This month has been great for the Marine Discovery Centre (MDC), with the release of 2 of our rehabilitation turtles back into the wild, Eddy the Olive Ridley and Ranee the juvenile Hawksbill. We’ve also seen a lot of positive progress with some of our other rehab turtles, such as Donny who after a month of treatment and medication has made a full recovery from her skin infection.
Holding little mini-me ‘Tori’, one of the hatchlings in our head start programme
Ranee the juvenile hawksbill turtle came to us from Bandos reef entangled in a ghost net on 7 March 2018. The entanglement caused severe damage to her front right flipper which resulted in its amputation. After 3 months of rehabilitation and daily care from the Marine Savers team at Kuda Huraa, she reached her target weight and demonstrated that she was able to dive and swim around her pool with ease.
We decided that she was ready to be released back into the ocean and so, on 21 March, we released Ranee back onto Bandos reef where she was originally found. Once she was placed into the water she showed no signs of hesitation, diving straight into the deep blue. Ranee was the first boat release that I had the opportunity to participate in, and I am grateful to have been able to see how the process works. Bandos reef also happens to be a popular snorkel site, so we will all be keeping a keen eye out for our little rehab turtle, hoping for the chance of spotting her again in her natural environment.
Release of Eddie the rescue turtle
Eddy arrived at the MDC in February after sustaining deep lacerations to both her front flippers as a result of entanglement in ghost nets. After a minor setback during the month of May, developing a skin condition which delayed her release, it was finally time for Eddy to return to the ocean. On 30 May, we released Eddy directly from the beach on Kuda Huraa, and it was great to see all the guests and staff gathered around to bid her farewell.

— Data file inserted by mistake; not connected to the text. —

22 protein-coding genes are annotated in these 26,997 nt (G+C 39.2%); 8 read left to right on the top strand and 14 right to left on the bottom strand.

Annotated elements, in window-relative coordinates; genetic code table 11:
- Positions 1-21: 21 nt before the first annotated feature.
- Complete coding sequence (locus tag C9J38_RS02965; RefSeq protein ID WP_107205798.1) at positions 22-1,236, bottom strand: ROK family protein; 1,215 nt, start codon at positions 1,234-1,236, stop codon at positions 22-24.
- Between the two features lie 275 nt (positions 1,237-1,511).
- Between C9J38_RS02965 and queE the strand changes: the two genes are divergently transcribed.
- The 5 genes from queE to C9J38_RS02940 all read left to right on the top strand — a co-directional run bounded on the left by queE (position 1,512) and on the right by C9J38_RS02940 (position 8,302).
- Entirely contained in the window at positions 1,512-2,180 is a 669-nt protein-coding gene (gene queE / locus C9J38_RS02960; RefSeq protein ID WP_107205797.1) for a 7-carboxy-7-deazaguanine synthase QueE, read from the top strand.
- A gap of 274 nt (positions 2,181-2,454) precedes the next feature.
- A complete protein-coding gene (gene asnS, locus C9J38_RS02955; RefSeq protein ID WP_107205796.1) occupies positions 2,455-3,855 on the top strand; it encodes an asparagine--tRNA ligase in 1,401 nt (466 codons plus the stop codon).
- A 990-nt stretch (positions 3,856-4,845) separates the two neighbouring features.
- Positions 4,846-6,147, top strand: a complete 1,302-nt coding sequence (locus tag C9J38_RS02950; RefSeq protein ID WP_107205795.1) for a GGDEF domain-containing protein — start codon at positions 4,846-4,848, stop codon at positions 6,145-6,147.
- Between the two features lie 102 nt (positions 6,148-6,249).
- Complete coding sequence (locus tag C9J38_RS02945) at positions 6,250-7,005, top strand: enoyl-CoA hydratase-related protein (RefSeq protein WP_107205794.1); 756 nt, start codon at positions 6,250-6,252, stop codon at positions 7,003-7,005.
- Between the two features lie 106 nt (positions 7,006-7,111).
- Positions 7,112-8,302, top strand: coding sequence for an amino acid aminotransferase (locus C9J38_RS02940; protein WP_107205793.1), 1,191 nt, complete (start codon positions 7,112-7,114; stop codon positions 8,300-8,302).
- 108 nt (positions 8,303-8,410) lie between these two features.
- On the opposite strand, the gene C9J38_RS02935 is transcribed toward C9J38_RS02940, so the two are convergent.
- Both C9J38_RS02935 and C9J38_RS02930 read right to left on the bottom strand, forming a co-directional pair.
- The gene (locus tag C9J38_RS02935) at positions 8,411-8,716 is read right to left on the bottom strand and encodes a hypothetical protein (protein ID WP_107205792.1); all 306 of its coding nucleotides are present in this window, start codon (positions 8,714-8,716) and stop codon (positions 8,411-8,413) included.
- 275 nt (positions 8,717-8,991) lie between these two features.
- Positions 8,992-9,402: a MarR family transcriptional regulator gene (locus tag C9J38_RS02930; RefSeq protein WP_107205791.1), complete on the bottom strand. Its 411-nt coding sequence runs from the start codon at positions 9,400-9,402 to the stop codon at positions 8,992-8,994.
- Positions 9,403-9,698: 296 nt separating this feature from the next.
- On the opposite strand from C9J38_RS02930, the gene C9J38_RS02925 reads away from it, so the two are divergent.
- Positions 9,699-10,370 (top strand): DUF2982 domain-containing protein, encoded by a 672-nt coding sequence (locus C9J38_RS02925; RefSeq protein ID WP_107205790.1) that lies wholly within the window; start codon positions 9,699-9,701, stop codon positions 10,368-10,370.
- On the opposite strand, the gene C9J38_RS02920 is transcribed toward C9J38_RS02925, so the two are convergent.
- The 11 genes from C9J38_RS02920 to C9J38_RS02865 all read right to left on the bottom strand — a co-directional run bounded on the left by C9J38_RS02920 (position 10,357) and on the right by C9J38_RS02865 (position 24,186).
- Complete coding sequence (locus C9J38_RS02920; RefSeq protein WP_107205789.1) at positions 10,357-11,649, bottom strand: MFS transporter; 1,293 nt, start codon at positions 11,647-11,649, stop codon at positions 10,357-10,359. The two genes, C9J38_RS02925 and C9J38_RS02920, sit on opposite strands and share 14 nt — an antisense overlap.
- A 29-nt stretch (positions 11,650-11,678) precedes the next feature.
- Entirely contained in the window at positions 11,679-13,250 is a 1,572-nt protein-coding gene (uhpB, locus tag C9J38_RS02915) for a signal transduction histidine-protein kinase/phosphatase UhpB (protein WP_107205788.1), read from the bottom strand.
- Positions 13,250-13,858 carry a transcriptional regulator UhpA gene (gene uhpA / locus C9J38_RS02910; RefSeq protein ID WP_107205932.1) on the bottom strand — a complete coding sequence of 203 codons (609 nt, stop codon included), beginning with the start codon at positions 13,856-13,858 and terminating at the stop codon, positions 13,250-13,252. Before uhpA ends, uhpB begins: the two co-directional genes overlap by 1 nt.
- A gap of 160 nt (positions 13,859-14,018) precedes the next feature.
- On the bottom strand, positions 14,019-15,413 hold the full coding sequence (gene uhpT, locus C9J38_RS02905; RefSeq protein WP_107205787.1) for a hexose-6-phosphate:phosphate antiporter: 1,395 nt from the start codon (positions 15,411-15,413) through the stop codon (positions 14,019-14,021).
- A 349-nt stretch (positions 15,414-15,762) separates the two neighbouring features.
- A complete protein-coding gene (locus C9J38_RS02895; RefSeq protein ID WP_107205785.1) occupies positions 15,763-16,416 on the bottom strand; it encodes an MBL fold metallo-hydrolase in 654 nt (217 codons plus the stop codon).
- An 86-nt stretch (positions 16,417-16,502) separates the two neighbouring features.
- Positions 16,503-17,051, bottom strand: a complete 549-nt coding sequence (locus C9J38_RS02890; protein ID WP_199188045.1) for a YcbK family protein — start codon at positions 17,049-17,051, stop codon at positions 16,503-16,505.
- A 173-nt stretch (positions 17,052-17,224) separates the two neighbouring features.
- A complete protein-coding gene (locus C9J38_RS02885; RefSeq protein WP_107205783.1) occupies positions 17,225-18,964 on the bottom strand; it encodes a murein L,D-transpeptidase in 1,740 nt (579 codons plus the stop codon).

Friendly company on the dolphin cruise
Pilot whales!! Finally, after weeks of searching on every dolphin cruise, we finally had a very special encounter with a large pod of short-finned pilot whales. I was the most excited person on the boat as we cruised alongside over 50 individuals including calves. Cetaceans are an incredible group of marine animals and being able to witness this species in their natural habitat was a wonderful experience.
May was definitely a month of firsts, as I also had my first encounter with a fever of eagle rays on one of our snorkel trips. We were swimming alongside the reef when approximately 10 individuals came ‘flying’ up from the open ocean. They swam alongside us for a brief moment before passing and disappearing into the blue. First encounters with animals you’ve never seen before are always thrilling and these 2 encounters were nothing short of that.
Sunset on the Dolphin Cruise
As I prepared to spend my last few weeks in the Maldives, an exciting opportunity arose to extend my internship! I did not hesitate to agree to this, and now I get to look forward to another two months of working on this beautiful island. I’ve also been given the opportunity to experience working at the MDC at Landaa Giraavaru (Baa Atoll) for a week. So instead of packing my bags and heading home, at the beginning of June I’ll be packing up and jumping on a sea plane for my next Maldives adventure!
Till next time
Spotting turtles during a staff dive at Lankan reef
The gang at Kuda Huraa!